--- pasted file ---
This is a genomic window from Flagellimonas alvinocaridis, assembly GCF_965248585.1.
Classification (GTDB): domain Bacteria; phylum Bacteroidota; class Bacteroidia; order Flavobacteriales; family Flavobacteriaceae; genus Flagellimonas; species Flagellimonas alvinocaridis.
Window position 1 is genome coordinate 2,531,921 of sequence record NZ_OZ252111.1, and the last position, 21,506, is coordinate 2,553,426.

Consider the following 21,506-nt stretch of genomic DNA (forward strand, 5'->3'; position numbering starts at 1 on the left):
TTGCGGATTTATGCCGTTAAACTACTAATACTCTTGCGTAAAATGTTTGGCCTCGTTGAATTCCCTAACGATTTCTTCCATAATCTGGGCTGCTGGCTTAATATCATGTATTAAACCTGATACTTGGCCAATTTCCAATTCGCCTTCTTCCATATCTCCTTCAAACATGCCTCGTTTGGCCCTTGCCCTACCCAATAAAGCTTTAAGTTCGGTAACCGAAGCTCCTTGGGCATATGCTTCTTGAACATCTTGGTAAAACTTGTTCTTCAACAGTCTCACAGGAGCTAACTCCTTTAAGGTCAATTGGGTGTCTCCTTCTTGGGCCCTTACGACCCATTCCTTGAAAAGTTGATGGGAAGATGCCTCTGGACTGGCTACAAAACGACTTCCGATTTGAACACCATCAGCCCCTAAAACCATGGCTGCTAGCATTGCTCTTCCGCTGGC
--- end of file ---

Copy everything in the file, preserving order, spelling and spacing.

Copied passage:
This is a genomic window from Flagellimonas alvinocaridis, assembly GCF_965248585.1.
Classification (GTDB): domain Bacteria; phylum Bacteroidota; class Bacteroidia; order Flavobacteriales; family Flavobacteriaceae; genus Flagellimonas; species Flagellimonas alvinocaridis.
Window position 1 is genome coordinate 2,531,921 of sequence record NZ_OZ252111.1, and the last position, 21,506, is coordinate 2,553,426.

Consider the following 21,506-nt stretch of genomic DNA (forward strand, 5'->3'; position numbering starts at 1 on the left):
TTGCGGATTTATGCCGTTAAACTACTAATACTCTTGCGTAAAATGTTTGGCCTCGTTGAATTCCCTAACGATTTCTTCCATAATCTGGGCTGCTGGCTTAATATCATGTATTAAACCTGATACTTGGCCAATTTCCAATTCGCCTTCTTCCATATCTCCTTCAAACATGCCTCGTTTGGCCCTTGCCCTACCCAATAAAGCTTTAAGTTCGGTAACCGAAGCTCCTTGGGCATATGCTTCTTGAACATCTTGGTAAAACTTGTTCTTCAACAGTCTCACAGGAGCTAACTCCTTTAAGGTCAATTGGGTGTCTCCTTCTTGGGCCCTTACGACCCATTCCTTGAAAAGTTGATGGGAAGATGCCTCTGGACTGGCTACAAAACGACTTCCGATTTGAACACCATCAGCCCCTAAAACCATGGCTGCTAGCATTGCTCTTCCGCTGGC